Russian invasion of Ukraine has sharp impact on Iraq's economy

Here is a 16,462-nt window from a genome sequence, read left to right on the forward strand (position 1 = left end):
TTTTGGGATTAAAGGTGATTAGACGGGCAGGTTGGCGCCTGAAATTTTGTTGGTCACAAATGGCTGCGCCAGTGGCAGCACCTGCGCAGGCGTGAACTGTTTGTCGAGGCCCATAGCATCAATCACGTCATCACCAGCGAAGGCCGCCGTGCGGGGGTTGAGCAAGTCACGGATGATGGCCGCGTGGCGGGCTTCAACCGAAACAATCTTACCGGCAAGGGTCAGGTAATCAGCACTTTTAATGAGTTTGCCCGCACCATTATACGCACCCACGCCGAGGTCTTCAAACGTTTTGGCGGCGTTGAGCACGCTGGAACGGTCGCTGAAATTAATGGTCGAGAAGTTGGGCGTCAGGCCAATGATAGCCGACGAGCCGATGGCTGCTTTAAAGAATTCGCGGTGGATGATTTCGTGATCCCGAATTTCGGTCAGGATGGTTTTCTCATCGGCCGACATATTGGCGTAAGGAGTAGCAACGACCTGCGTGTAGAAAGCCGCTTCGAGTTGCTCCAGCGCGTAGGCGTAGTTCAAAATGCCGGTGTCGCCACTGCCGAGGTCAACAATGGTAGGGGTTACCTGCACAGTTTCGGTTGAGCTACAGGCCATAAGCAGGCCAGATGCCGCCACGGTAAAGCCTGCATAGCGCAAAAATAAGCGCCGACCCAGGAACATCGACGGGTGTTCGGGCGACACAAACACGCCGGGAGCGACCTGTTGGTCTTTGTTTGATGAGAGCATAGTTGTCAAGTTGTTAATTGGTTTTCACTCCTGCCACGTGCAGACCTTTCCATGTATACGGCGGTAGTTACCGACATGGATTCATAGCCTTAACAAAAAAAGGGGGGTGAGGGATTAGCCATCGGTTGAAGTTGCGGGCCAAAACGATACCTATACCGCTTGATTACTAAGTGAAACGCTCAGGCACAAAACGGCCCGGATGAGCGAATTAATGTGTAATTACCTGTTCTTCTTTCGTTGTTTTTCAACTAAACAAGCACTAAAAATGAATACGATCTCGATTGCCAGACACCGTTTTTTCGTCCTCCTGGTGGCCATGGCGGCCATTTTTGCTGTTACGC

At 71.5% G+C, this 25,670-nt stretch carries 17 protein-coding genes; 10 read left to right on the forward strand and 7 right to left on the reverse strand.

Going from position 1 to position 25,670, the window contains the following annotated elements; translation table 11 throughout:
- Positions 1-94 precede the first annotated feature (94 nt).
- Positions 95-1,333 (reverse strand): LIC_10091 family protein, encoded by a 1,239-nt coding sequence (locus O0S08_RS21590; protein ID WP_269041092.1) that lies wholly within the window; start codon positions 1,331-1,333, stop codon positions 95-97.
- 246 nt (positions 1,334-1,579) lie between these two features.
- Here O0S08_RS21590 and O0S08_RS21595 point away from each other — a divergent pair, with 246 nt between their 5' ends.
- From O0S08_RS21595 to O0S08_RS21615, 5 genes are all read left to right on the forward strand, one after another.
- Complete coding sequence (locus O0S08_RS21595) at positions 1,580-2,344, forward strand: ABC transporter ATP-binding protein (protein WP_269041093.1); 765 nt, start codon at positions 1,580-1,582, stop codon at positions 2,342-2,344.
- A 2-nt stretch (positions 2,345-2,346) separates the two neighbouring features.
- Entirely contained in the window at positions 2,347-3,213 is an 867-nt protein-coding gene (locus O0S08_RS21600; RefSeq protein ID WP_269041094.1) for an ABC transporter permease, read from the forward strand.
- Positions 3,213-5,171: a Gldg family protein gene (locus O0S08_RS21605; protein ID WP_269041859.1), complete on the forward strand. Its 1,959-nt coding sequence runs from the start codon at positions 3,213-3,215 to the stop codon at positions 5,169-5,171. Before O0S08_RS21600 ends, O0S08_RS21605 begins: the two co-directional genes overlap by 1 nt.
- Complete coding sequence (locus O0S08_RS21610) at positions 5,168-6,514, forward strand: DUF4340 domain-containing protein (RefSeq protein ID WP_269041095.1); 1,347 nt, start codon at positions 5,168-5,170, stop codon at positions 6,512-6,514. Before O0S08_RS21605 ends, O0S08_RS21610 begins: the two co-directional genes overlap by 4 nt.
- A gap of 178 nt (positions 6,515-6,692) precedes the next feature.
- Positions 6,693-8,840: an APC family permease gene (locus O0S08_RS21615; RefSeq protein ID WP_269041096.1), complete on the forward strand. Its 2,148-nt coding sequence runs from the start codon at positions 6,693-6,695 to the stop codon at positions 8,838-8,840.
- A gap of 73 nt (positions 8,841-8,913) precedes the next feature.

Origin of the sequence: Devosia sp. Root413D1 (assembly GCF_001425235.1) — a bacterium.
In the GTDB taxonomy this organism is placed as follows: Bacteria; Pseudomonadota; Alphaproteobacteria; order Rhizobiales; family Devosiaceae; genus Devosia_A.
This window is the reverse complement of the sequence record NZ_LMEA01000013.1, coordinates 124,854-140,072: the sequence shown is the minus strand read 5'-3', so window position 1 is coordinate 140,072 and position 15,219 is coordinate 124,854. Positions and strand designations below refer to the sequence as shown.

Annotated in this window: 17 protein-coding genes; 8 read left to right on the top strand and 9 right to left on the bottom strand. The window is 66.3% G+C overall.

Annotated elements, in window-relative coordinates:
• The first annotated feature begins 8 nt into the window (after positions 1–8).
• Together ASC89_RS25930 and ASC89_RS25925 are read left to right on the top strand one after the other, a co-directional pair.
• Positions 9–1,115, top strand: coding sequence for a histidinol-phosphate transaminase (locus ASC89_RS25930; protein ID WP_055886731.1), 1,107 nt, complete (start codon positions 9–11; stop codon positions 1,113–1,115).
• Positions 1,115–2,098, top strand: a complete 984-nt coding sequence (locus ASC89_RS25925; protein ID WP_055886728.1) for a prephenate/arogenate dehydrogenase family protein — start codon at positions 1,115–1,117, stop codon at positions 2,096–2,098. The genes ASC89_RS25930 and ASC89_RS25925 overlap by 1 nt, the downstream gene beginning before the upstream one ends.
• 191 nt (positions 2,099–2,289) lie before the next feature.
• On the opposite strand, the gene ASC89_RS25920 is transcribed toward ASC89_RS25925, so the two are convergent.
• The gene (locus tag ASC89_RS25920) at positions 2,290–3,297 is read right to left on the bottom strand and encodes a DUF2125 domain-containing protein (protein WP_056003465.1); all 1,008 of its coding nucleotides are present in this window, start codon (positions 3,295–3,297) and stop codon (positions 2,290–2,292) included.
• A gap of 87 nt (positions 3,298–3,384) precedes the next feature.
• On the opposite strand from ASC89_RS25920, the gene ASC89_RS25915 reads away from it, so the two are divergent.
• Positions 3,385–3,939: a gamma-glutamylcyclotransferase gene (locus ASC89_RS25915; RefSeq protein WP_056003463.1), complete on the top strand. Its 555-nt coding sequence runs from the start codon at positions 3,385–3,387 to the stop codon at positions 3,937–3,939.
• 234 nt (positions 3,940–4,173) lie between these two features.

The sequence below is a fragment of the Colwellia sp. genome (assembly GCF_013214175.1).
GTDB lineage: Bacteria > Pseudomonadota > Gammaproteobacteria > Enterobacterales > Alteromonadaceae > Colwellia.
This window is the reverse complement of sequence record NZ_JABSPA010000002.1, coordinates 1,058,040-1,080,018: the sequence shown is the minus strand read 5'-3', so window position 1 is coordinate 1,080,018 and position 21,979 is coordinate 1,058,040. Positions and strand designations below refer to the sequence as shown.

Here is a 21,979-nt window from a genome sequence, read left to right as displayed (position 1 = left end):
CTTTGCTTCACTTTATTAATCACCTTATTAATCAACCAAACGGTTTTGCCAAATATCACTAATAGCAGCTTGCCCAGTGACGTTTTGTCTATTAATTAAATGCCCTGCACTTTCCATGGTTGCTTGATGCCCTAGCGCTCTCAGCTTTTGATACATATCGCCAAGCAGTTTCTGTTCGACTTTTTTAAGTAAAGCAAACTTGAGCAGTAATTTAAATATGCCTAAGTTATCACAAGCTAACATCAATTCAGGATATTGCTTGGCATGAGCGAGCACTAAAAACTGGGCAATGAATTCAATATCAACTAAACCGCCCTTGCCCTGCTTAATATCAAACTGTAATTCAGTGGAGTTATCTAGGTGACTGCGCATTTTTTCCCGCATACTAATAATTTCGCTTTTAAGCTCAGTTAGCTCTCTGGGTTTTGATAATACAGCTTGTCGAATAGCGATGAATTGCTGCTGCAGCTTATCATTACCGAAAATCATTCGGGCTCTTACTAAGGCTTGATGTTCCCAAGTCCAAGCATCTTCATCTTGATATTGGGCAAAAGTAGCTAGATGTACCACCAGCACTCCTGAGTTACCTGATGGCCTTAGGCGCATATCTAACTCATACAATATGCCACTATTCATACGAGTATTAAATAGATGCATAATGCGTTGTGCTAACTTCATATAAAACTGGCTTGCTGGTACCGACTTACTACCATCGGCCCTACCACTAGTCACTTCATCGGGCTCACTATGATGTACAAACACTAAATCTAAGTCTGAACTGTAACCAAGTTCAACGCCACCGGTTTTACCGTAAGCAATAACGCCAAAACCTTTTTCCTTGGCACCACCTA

Like many other countries, Iraq was affected by Russia’s invasion of Ukraine due to its dependence on the warring countries' agricultural products. Iraq participated in a four-way summit last week in Aqaba, Jordan, to discuss food security challenges and alternatives. In the meantime, Iraq's oil market is booming after several oil-importing countries cut off Russian supplies. Iraq received oil purchase requests from European countries on March 3 in the wake of the European and US sanctions on the Russian economy. This enables Iraq to enhance its presence in the European market, which it began losing to Russia years ago. Iraq’s daily production amounts to 4.26 million barrels, most of which is exported to China, India and South Korea. About 1.1 million barrels per day are exported to Europe and purchased by Spain, Greece and Italy, among others. Russian investments in Iraq are estimated at more than $10 billion, mostly in the oil sector. Several Russian companies operate in southern Iraq and the Kurdistan region in fields with a reserve of 17 billion barrels and currently produce more than 500,000 barrels per day. Chief among these companies is Lukoil in the West Qurna-2 field and Gazbom in the Badra and Rosneft fields in Kurdistan. Spokesman for the Oil Ministry Assem Jihad told Al-Monitor, “In the wake of the Russian-Ukrainian crisis, Iraq received requests to buy oil from European, Asian and US countries.” The State Organization for the Marketing of Oil (SOMO) discusses such requests, Jihad said, but “Iraqi oil is only sold to refineries and cannot be speculated in the market.” SOMO Deputy Head Ali Nizar said that Russian oil is similar quality to Iraqi oil, and some countries’ refusal to buy it due to sanctions will increase the demand for Iraqi oil in European and East Asian countries. Thus, Iraq is getting more money for its oil, which benefits the country's financial position. Oil provides 89% of Iraq’s budget, and rising prices have allowed the government to repay foreign debt and to resume projects stalled during the past years due to the financial crisis that hit the country in 2020 as a result of the decline in oil prices. The Russian-Ukrainian crisis may lead Iraq to lose the Indian and Chinese markets, which buy Russian oil at $30 less than Brent crude, especially considering that Iraq exports most of its oil to China and India. Iraq is now facing some problems in the West Qurna 2 field, which is operated by the Russian Lukoil Company. Iraq's export capacity is at its highest now, he said, and increasing it by 300,000 barrels per day would require very large investments that take more than six months. On the home front, Iraq is experiencing a gasoline crisis due to the lack of sufficient refineries operating in the country. Director of the Oil Products Distribution Company Hussein Talib said, “When oil prices were below $55, we used to import a barrel of gasoline at $50, but now this barrel costs $110, and we are still selling it at the same subsidized prices, which amount to 31 cents a liter.” Iraq imports 16 million liters of gasoline per day, he said, and “the government spends about $4 million per day to subsidize gasoline prices, and the rise in oil prices increases this amount.” However, Ihsan al-Attar, a Ministry of Oil official who is on the committee that regulates oil licensing, told Al-Monitor that two types of Russian oil companies operate in Iraq. Companies that are the primary investors in oil fields receive their revenues in oil and sell it to international refineries. But the secondary oil companies, he said, "will face a problem because they receive their money in dollars.” He added that Russian companies operating in Iraq will face problems in providing equipment and technology that Iraq needs in its oil fields due to international sanctions against Russia. The Central Bank of Iraq called on state institutions not to deal with Russian companies or transfer money to Russia in order to protect the Iraqi financial system against international sanctions, and the Iraqi Trade Bank is entitled to suspend correspondence with Russian banks. Economist Omar al-Rubaie told Al-Monitor, “Iraq can expand its presence in the European market and stand in the way of Saudi Arabia or any other country getting the chance to have a share in Europe.” Sanctions against Russia will last for years, he said, so Iraq can invest up to $10 billion in the oil sector and increase its production to 8 million barrels per day under current oil prices. The Russian-Ukrainian crisis has also nearly doubled Iraqi food prices, since the country depends almost entirely on imports. The government has subsidized basic materials such as wheat and oil, with the aim of reducing prices in the local market. Al-Rubaie, however, noted that trading partners such as Iran and Turkey are suffering today from high inflation, which has created greater demand for domestically produced Iraqi foodstuffs at a lower price. Having said that, if the war continues, the food security of Iraq will remain threatened, because the country cannot grow enough wheat, corn, barley and rice, due to the water crisis after Iran and Turkey cut off water, increased desertification and decreased the proportion of arable land.